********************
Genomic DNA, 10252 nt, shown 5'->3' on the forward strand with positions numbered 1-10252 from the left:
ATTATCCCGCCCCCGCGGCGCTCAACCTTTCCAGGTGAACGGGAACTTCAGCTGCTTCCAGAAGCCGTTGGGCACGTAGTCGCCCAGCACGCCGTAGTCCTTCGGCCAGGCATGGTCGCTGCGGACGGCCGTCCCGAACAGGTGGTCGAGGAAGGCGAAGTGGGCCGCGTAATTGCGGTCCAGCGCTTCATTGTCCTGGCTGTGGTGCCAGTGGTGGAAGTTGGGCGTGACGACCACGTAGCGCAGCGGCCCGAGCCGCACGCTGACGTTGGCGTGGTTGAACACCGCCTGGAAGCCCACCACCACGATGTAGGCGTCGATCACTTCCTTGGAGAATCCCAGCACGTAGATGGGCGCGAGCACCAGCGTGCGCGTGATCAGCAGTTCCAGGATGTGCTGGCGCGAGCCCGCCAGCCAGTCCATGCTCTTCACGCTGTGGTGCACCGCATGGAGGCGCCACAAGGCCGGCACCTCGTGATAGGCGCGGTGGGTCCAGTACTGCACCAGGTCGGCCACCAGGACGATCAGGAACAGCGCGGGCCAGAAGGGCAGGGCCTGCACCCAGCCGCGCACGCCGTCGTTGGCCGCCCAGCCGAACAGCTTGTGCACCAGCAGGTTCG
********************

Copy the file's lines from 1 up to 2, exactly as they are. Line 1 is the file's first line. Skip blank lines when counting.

Genomic DNA, 10252 nt, shown 5'->3' on the forward strand with positions numbered 1-10252 from the left:
ATTATCCCGCCCCCGCGGCGCTCAACCTTTCCAGGTGAACGGGAACTTCAGCTGCTTCCAGAAGCCGTTGGGCACGTAGTCGCCCAGCACGCCGTAGTCCTTCGGCCAGGCATGGTCGCTGCGGACGGCCGTCCCGAACAGGTGGTCGAGGAAGGCGAAGTGGGCCGCGTAATTGCGGTCCAGCGCTTCATTGTCCTGGCTGTGGTGCCAGTGGTGGAAGTTGGGCGTGACGACCACGTAGCGCAGCGGCCCGAGCCGCACGCTGACGTTGGCGTGGTTGAACACCGCCTGGAAGCCCACCACCACGATGTAGGCGTCGATCACTTCCTTGGAGAATCCCAGCACGTAGATGGGCGCGAGCACCAGCGTGCGCGTGATCAGCAGTTCCAGGATGTGCTGGCGCGAGCCCGCCAGCCAGTCCATGCTCTTCACGCTGTGGTGCACCGCATGGAGGCGCCACAAGGCCGGCACCTCGTGATAGGCGCGGTGGGTCCAGTACTGCACCAGGTCGGCCACCAGGACGATCAGGAACAGCGCGGGCCAGAAGGGCAGGGCCTGCACCCAGCCGCGCACGCCGTCGTTGGCCGCCCAGCCGAACAGCTTGTGCACCAGCAGGTTCG